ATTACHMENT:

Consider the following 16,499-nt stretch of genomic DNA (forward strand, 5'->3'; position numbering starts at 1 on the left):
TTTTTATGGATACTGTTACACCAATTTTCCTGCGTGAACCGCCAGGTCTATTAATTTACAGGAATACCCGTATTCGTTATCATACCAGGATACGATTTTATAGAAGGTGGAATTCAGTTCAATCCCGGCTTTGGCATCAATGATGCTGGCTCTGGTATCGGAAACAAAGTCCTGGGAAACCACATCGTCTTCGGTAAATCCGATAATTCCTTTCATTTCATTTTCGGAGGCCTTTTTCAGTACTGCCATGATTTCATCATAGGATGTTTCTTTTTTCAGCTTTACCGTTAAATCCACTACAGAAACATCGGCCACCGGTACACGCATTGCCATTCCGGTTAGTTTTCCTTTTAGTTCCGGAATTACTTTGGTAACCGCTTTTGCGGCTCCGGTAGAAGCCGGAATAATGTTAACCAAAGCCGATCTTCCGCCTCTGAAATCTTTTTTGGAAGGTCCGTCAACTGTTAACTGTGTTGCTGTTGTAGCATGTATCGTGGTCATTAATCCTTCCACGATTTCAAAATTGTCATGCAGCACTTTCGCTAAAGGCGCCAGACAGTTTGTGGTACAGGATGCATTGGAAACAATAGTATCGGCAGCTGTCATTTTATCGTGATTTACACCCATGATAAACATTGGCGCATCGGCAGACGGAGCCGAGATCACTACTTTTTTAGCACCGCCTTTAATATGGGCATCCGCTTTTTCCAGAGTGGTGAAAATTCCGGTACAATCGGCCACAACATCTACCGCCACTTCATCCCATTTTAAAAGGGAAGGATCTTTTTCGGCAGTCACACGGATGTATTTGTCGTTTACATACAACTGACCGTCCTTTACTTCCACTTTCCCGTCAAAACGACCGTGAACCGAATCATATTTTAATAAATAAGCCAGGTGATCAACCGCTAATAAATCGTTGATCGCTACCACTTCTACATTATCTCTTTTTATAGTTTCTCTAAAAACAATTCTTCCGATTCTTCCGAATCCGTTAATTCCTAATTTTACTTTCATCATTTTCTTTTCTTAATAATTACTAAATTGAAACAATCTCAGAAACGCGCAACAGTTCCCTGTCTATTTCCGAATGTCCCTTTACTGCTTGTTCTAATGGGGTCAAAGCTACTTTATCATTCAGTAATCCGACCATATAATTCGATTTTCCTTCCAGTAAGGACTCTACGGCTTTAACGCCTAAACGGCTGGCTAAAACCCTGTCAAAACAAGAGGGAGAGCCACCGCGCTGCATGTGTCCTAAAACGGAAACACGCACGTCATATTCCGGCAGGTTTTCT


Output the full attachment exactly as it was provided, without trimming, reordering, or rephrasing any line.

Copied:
Consider the following 16,499-nt stretch of genomic DNA (forward strand, 5'->3'; position numbering starts at 1 on the left):
TTTTTATGGATACTGTTACACCAATTTTCCTGCGTGAACCGCCAGGTCTATTAATTTACAGGAATACCCGTATTCGTTATCATACCAGGATACGATTTTATAGAAGGTGGAATTCAGTTCAATCCCGGCTTTGGCATCAATGATGCTGGCTCTGGTATCGGAAACAAAGTCCTGGGAAACCACATCGTCTTCGGTAAATCCGATAATTCCTTTCATTTCATTTTCGGAGGCCTTTTTCAGTACTGCCATGATTTCATCATAGGATGTTTCTTTTTTCAGCTTTACCGTTAAATCCACTACAGAAACATCGGCCACCGGTACACGCATTGCCATTCCGGTTAGTTTTCCTTTTAGTTCCGGAATTACTTTGGTAACCGCTTTTGCGGCTCCGGTAGAAGCCGGAATAATGTTAACCAAAGCCGATCTTCCGCCTCTGAAATCTTTTTTGGAAGGTCCGTCAACTGTTAACTGTGTTGCTGTTGTAGCATGTATCGTGGTCATTAATCCTTCCACGATTTCAAAATTGTCATGCAGCACTTTCGCTAAAGGCGCCAGACAGTTTGTGGTACAGGATGCATTGGAAACAATAGTATCGGCAGCTGTCATTTTATCGTGATTTACACCCATGATAAACATTGGCGCATCGGCAGACGGAGCCGAGATCACTACTTTTTTAGCACCGCCTTTAATATGGGCATCCGCTTTTTCCAGAGTGGTGAAAATTCCGGTACAATCGGCCACAACATCTACCGCCACTTCATCCCATTTTAAAAGGGAAGGATCTTTTTCGGCAGTCACACGGATGTATTTGTCGTTTACATACAACTGACCGTCCTTTACTTCCACTTTCCCGTCAAAACGACCGTGAACCGAATCATATTTTAATAAATAAGCCAGGTGATCAACCGCTAATAAATCGTTGATCGCTACCACTTCTACATTATCTCTTTTTATAGTTTCTCTAAAAACAATTCTTCCGATTCTTCCGAATCCGTTAATTCCTAATTTTACTTTCATCATTTTCTTTTCTTAATAATTACTAAATTGAAACAATCTCAGAAACGCGCAACAGTTCCCTGTCTATTTCCGAATGTCCCTTTACTGCTTGTTCTAATGGGGTCAAAGCTACTTTATCATTCAGTAATCCGACCATATAATTCGATTTTCCTTCCAGTAAGGACTCTACGGCTTTAACGCCTAAACGGCTGGCTAAAACCCTGTCAAAACAAGAGGGAGAGCCACCGCGCTGCATGTGTCCTAAAACGGAAACACGCACGTCATATTCCGGCAGGTTTTCT